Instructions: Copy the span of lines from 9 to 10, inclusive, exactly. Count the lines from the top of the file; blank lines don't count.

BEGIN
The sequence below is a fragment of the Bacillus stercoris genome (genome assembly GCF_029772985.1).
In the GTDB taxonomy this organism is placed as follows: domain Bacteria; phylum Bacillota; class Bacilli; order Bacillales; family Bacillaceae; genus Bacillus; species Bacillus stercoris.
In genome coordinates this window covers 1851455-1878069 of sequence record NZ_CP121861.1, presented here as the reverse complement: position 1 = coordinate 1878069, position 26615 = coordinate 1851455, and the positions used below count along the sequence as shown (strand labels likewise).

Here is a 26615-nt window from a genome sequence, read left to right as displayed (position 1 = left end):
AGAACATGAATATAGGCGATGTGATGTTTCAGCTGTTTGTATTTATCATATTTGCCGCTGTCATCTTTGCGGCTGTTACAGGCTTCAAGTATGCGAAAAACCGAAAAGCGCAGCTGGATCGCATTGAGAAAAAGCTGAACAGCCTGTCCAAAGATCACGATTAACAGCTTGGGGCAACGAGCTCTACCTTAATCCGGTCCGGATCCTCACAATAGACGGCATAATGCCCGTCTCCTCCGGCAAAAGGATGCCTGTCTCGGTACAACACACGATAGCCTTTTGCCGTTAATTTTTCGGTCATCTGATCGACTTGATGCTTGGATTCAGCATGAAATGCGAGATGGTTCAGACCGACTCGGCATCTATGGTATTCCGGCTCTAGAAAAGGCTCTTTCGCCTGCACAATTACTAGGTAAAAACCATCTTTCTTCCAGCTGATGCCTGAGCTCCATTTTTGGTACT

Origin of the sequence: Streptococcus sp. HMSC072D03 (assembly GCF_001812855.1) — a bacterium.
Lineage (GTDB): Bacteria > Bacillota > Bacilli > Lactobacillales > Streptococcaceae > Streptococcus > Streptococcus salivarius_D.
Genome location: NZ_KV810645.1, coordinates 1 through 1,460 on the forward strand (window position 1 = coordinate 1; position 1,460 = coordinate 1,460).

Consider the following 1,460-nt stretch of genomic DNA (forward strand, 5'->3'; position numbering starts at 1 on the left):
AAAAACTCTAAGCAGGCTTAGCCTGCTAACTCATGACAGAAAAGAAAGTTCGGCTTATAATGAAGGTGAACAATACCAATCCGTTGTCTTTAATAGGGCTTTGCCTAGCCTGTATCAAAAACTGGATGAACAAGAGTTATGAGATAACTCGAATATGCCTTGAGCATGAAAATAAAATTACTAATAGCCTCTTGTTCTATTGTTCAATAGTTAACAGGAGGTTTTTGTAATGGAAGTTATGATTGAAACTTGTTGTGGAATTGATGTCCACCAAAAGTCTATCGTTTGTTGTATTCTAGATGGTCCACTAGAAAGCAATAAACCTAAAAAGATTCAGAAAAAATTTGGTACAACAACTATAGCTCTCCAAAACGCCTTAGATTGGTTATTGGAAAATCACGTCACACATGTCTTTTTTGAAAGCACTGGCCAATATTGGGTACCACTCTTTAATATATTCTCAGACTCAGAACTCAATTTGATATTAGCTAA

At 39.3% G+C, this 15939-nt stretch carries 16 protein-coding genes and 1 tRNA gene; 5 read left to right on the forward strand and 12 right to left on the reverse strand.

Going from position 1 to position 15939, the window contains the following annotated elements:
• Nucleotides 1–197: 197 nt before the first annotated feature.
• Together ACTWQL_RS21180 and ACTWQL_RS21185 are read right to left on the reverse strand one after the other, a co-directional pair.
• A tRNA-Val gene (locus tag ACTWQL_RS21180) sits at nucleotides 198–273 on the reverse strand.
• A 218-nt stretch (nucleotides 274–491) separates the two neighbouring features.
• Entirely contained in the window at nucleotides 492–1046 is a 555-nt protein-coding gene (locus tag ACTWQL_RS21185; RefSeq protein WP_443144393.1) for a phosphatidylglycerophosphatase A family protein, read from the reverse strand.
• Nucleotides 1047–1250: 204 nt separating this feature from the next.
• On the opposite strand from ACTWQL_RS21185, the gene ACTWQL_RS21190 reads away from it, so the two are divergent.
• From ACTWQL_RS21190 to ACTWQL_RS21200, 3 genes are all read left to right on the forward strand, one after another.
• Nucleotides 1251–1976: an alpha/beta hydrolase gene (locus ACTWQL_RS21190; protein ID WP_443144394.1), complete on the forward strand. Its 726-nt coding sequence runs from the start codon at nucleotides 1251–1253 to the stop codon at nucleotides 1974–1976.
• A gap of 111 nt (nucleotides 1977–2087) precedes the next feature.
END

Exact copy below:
Consider the following 1,460-nt stretch of genomic DNA (forward strand, 5'->3'; position numbering starts at 1 on the left):
AAAAACTCTAAGCAGGCTTAGCCTGCTAACTCATGACAGAAAAGAAAGTTCGGCTTATAATGAAGGTGAACAATACCAATCCGTTGTCTTTAATAGGGCTTTGCCTAGCCTGTATCAAAAACTGGATGAACAAGAGTTATGAGATAACTCGAATATGCCTTGAGCATGAAAATAAAATTACTAATAGCCTCTTGTTCTATTGTTCAATAGTTAACAGGAGGTTTTTGTAATGGAAGTTATGATTGAAACTTGTTGTGGAATTGATGTCCACCAAAAGTCTATCGTTTGTTGTATTCTAGATGGTCCACTAGAAAGCAATAAACCTAAAAAGATTCAGAAAAAATTTGGTACAACAACTATAGCTCTCCAAAACGCCTTAGATTGGTTATTGGAAAATCACGTCACACATGTCTTTTTTGAAAGCACTGGCCAATATTGGGTACCACTCTTTAATATATTCTCAGACTCAGAACTCAATTTGATATTAGCTAA